book reviews

Into the abyss of black deaths in America

Wesley Lowery gets the facts in order about the Black Lives Matter movement



By Wesley Lowery

To the average American, the recent history of black resistance is fairly straightforward. A black teenager in Ferguson, Mo., named Mike Brown got involved in a physical confrontation with police officer Darren Wilson and wound up getting shot and killed. The stark difference of opinion between Ferguson’s black community and the facts as presented by Ferguson police led to weeks of protests, which began peacefully but descended into violence. Across the U.S., a pattern of lethal incidents involving black people and white police officers, many recorded on cellphones, sparked the protest movement Black Lives Matter.

Washington Post reporter Wesley Lowery flew out to cover the Ferguson protests, expecting to return home within a couple of days. Instead, he found himself descending into a months-long abyss of police brutality, black death and organized resistance. In this book, Lowery gives a robust accounting of characters, timelines and narratives in the modern movement for black lives. Along the way, he corrects the record on several misconceptions (e.g. the myth that Mike Brown’s final words were “Hands up, don’t shoot!”) and gives readers a proper introduction to organizers like Johnetta “Netta” Elzie and DeRay McKesson, who have reluctantly become familiar faces in the movement.

Related: How a Black Lives Matter Toronto co-founder sees Canada

Amid the recreated conversations he had with family and community members in the aftermath of fatal police shootings, Lowery—who is black—writes candidly about the struggle to separate his reporting from his own mounting frustration and despair. He discovers that, despite police officers having unilateral ability to kill on the state’s behalf, there is no accurate and comprehensive national data on police shootings. Instead, academics and activist agencies are forced to cross-reference Google searches and local police reports.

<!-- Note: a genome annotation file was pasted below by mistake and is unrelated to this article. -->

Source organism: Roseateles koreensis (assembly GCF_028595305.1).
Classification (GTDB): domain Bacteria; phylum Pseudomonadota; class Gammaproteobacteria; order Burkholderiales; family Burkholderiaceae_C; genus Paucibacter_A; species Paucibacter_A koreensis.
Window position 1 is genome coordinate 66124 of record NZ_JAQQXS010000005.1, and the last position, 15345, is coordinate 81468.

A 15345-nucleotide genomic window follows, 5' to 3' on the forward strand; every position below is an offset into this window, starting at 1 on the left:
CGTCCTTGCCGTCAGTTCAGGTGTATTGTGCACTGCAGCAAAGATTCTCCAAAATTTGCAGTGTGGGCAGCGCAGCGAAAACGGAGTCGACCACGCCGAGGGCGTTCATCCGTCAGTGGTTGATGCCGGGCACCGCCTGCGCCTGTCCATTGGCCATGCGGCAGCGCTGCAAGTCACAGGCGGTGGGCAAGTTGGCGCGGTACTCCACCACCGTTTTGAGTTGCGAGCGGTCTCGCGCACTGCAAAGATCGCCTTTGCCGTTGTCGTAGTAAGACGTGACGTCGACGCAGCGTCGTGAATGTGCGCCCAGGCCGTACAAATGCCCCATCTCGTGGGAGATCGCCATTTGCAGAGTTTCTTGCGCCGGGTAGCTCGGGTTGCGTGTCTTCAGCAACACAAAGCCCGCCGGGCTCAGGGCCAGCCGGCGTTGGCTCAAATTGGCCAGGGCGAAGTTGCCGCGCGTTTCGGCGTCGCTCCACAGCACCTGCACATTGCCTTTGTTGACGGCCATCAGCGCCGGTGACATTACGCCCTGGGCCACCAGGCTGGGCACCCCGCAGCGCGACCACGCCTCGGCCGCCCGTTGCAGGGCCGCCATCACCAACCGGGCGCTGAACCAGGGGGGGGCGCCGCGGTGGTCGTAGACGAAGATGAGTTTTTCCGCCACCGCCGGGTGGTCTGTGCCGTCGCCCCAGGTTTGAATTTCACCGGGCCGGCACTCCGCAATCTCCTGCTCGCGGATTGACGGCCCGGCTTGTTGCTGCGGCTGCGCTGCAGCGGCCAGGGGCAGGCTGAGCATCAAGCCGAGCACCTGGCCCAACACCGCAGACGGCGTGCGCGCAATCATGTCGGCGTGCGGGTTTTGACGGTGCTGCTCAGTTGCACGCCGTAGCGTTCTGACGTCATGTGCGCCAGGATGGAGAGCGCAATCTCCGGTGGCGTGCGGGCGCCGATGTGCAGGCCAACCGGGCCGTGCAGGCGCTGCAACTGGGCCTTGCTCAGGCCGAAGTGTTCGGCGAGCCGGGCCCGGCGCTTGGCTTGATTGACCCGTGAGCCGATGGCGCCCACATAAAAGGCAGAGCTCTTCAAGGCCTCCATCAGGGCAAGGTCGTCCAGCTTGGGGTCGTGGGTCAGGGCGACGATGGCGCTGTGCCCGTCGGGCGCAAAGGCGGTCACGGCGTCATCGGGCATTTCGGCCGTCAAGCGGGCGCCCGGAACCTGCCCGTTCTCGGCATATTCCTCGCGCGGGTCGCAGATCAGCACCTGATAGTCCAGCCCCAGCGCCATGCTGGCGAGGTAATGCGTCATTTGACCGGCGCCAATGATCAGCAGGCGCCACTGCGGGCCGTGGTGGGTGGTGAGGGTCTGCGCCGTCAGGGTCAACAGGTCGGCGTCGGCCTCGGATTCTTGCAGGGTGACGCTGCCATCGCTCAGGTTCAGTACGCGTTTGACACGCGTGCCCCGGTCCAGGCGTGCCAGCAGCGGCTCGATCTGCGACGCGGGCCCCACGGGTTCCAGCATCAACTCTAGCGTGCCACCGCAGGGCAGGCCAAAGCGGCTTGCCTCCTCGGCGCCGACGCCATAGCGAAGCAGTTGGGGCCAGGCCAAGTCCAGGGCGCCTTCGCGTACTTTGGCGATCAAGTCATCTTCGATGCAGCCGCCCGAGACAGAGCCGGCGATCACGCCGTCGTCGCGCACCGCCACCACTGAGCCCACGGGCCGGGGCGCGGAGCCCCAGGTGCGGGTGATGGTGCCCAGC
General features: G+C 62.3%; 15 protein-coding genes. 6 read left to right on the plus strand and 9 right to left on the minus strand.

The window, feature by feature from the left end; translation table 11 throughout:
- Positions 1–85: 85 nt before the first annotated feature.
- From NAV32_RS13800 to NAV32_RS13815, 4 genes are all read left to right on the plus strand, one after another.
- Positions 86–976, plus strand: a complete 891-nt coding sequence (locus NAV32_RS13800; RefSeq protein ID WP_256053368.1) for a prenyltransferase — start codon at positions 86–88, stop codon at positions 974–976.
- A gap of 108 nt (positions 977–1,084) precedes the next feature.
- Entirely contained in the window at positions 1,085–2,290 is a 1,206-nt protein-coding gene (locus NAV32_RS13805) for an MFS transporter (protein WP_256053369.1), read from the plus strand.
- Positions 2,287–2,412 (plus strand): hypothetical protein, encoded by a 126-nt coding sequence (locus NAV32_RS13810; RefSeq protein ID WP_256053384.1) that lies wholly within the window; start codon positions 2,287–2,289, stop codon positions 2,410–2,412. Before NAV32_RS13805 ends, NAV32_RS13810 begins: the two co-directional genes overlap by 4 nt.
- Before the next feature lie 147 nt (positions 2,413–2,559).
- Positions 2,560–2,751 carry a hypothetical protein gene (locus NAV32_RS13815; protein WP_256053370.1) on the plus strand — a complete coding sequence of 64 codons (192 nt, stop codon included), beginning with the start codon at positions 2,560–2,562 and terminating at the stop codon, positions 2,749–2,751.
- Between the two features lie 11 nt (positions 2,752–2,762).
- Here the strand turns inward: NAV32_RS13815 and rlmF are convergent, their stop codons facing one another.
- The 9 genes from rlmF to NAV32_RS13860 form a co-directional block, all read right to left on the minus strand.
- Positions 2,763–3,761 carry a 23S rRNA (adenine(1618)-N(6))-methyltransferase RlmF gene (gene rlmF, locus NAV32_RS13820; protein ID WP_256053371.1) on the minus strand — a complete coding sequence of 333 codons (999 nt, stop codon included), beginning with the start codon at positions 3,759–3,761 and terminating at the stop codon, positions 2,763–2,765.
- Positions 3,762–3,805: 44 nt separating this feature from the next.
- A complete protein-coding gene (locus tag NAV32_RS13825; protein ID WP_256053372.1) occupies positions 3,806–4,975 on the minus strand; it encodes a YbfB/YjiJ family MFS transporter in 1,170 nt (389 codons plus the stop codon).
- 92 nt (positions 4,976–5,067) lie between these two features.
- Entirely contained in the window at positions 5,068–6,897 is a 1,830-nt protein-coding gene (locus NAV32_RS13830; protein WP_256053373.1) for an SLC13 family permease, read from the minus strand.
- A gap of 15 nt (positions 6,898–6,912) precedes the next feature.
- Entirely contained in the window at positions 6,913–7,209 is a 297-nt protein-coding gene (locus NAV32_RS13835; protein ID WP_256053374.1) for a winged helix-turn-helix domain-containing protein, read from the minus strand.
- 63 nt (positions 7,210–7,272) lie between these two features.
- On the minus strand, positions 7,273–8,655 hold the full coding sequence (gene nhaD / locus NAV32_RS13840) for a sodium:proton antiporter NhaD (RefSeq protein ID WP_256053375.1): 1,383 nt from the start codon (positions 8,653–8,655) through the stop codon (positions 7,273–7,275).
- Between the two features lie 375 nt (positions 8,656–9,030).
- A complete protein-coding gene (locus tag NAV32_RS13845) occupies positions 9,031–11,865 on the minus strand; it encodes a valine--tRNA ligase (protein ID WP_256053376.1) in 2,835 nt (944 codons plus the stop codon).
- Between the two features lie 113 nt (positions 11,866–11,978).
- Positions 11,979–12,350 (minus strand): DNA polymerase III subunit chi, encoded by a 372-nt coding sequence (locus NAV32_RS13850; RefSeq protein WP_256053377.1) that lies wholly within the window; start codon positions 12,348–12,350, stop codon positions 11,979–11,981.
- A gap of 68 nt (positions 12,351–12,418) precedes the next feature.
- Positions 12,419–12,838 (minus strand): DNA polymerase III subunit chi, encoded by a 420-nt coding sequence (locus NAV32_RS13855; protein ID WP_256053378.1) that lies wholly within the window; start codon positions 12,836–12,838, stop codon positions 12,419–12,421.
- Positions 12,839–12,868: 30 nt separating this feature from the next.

Lowery also reveals his anger at having to forgo much-needed time off to report on the killing of Walter Scott in South Carolina. “The dead looked like my father, my younger brothers and me,” he writes. “The way they were dehumanized by cable news talking heads stung me sharply, piercing the layer of detachment I had learned to acquire since being thrust into the fray in Ferguson.”

Given the frequency of lethal police encounters in America, the names and faces of the resulting protest movements evaporate quickly in the public consciousness. Through They Can’t Kill Us All, Lowery not only puts the facts in order, but gives back a layer of humanity to family members, community organizers and even news reporters that was stripped away by headlines and sound bites.

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